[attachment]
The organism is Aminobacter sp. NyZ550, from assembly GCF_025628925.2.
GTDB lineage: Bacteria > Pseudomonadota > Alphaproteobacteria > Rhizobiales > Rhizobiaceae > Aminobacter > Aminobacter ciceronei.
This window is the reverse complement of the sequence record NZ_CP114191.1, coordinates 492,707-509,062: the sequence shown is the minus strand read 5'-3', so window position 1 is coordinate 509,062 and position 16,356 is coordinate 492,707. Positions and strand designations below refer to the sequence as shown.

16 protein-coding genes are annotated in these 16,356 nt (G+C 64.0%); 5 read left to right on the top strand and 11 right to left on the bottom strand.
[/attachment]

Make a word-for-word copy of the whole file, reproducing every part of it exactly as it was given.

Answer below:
The organism is Aminobacter sp. NyZ550, from assembly GCF_025628925.2.
GTDB lineage: Bacteria > Pseudomonadota > Alphaproteobacteria > Rhizobiales > Rhizobiaceae > Aminobacter > Aminobacter ciceronei.
This window is the reverse complement of the sequence record NZ_CP114191.1, coordinates 492,707-509,062: the sequence shown is the minus strand read 5'-3', so window position 1 is coordinate 509,062 and position 16,356 is coordinate 492,707. Positions and strand designations below refer to the sequence as shown.

16 protein-coding genes are annotated in these 16,356 nt (G+C 64.0%); 5 read left to right on the top strand and 11 right to left on the bottom strand.